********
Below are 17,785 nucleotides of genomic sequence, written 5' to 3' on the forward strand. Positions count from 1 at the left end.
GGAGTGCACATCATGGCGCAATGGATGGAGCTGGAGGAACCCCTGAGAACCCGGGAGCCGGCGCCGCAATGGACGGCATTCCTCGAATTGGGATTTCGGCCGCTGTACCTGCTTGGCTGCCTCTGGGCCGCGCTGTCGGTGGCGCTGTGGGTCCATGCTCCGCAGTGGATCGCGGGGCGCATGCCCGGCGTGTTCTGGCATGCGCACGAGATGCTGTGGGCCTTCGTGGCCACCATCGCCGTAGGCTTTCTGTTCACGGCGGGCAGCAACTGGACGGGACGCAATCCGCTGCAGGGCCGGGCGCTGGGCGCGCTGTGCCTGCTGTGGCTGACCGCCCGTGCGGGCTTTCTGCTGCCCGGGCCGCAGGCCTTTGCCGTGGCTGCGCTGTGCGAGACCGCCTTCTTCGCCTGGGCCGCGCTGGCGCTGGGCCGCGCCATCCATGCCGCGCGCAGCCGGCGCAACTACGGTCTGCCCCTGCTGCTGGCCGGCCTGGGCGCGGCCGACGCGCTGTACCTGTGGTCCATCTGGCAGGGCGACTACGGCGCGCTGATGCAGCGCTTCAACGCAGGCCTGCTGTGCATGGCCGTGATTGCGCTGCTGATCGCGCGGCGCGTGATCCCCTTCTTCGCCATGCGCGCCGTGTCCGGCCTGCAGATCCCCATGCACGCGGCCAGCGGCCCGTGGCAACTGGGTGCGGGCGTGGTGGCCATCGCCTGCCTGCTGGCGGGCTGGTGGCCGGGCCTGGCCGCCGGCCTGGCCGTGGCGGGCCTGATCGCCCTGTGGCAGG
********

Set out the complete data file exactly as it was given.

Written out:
Below are 17,785 nucleotides of genomic sequence, written 5' to 3' on the forward strand. Positions count from 1 at the left end.
GGAGTGCACATCATGGCGCAATGGATGGAGCTGGAGGAACCCCTGAGAACCCGGGAGCCGGCGCCGCAATGGACGGCATTCCTCGAATTGGGATTTCGGCCGCTGTACCTGCTTGGCTGCCTCTGGGCCGCGCTGTCGGTGGCGCTGTGGGTCCATGCTCCGCAGTGGATCGCGGGGCGCATGCCCGGCGTGTTCTGGCATGCGCACGAGATGCTGTGGGCCTTCGTGGCCACCATCGCCGTAGGCTTTCTGTTCACGGCGGGCAGCAACTGGACGGGACGCAATCCGCTGCAGGGCCGGGCGCTGGGCGCGCTGTGCCTGCTGTGGCTGACCGCCCGTGCGGGCTTTCTGCTGCCCGGGCCGCAGGCCTTTGCCGTGGCTGCGCTGTGCGAGACCGCCTTCTTCGCCTGGGCCGCGCTGGCGCTGGGCCGCGCCATCCATGCCGCGCGCAGCCGGCGCAACTACGGTCTGCCCCTGCTGCTGGCCGGCCTGGGCGCGGCCGACGCGCTGTACCTGTGGTCCATCTGGCAGGGCGACTACGGCGCGCTGATGCAGCGCTTCAACGCAGGCCTGCTGTGCATGGCCGTGATTGCGCTGCTGATCGCGCGGCGCGTGATCCCCTTCTTCGCCATGCGCGCCGTGTCCGGCCTGCAGATCCCCATGCACGCGGCCAGCGGCCCGTGGCAACTGGGTGCGGGCGTGGTGGCCATCGCCTGCCTGCTGGCGGGCTGGTGGCCGGGCCTGGCCGCCGGCCTGGCCGTGGCGGGCCTGATCGCCCTGTGGCAGG